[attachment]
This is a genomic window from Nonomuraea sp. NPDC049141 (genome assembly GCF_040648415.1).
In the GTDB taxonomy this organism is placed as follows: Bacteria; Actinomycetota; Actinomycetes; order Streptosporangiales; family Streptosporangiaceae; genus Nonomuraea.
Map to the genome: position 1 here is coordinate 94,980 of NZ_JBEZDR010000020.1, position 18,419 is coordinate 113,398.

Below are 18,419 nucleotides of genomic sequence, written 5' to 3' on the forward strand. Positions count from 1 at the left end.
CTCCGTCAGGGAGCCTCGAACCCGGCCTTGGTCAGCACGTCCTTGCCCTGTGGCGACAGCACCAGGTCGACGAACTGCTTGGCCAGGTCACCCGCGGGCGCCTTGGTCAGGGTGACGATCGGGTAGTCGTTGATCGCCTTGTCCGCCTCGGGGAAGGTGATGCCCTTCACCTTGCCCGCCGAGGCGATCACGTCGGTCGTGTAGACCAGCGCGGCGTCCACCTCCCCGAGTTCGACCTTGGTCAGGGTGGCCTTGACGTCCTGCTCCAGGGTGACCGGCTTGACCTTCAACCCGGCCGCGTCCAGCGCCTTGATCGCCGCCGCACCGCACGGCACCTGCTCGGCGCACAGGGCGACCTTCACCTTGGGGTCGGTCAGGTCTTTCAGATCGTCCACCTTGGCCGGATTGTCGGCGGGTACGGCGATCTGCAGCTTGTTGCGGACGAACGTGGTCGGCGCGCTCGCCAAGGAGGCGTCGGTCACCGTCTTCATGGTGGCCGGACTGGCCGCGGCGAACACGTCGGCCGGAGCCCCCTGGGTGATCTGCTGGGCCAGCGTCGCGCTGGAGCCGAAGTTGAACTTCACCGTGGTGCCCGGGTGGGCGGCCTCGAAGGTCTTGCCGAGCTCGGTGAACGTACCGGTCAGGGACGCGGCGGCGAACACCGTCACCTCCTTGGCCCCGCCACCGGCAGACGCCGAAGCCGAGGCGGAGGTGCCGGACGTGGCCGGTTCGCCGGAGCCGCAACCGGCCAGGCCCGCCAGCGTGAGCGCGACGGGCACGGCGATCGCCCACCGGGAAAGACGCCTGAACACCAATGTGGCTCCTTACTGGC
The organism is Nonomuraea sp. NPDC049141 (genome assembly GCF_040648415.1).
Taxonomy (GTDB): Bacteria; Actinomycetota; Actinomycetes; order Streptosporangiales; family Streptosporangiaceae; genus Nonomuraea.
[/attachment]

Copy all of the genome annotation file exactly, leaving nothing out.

This is a genomic window from Nonomuraea sp. NPDC049141 (genome assembly GCF_040648415.1).
In the GTDB taxonomy this organism is placed as follows: Bacteria; Actinomycetota; Actinomycetes; order Streptosporangiales; family Streptosporangiaceae; genus Nonomuraea.
Map to the genome: position 1 here is coordinate 94,980 of NZ_JBEZDR010000020.1, position 18,419 is coordinate 113,398.

Below are 18,419 nucleotides of genomic sequence, written 5' to 3' on the forward strand. Positions count from 1 at the left end.
CTCCGTCAGGGAGCCTCGAACCCGGCCTTGGTCAGCACGTCCTTGCCCTGTGGCGACAGCACCAGGTCGACGAACTGCTTGGCCAGGTCACCCGCGGGCGCCTTGGTCAGGGTGACGATCGGGTAGTCGTTGATCGCCTTGTCCGCCTCGGGGAAGGTGATGCCCTTCACCTTGCCCGCCGAGGCGATCACGTCGGTCGTGTAGACCAGCGCGGCGTCCACCTCCCCGAGTTCGACCTTGGTCAGGGTGGCCTTGACGTCCTGCTCCAGGGTGACCGGCTTGACCTTCAACCCGGCCGCGTCCAGCGCCTTGATCGCCGCCGCACCGCACGGCACCTGCTCGGCGCACAGGGCGACCTTCACCTTGGGGTCGGTCAGGTCTTTCAGATCGTCCACCTTGGCCGGATTGTCGGCGGGTACGGCGATCTGCAGCTTGTTGCGGACGAACGTGGTCGGCGCGCTCGCCAAGGAGGCGTCGGTCACCGTCTTCATGGTGGCCGGACTGGCCGCGGCGAACACGTCGGCCGGAGCCCCCTGGGTGATCTGCTGGGCCAGCGTCGCGCTGGAGCCGAAGTTGAACTTCACCGTGGTGCCCGGGTGGGCGGCCTCGAAGGTCTTGCCGAGCTCGGTGAACGTACCGGTCAGGGACGCGGCGGCGAACACCGTCACCTCCTTGGCCCCGCCACCGGCAGACGCCGAAGCCGAGGCGGAGGTGCCGGACGTGGCCGGTTCGCCGGAGCCGCAACCGGCCAGGCCCGCCAGCGTGAGCGCGACGGGCACGGCGATCGCCCACCGGGAAAGACGCCTGAACACCAATGTGGCTCCTTACTGGC
The organism is Nonomuraea sp. NPDC049141 (genome assembly GCF_040648415.1).
Taxonomy (GTDB): Bacteria; Actinomycetota; Actinomycetes; order Streptosporangiales; family Streptosporangiaceae; genus Nonomuraea.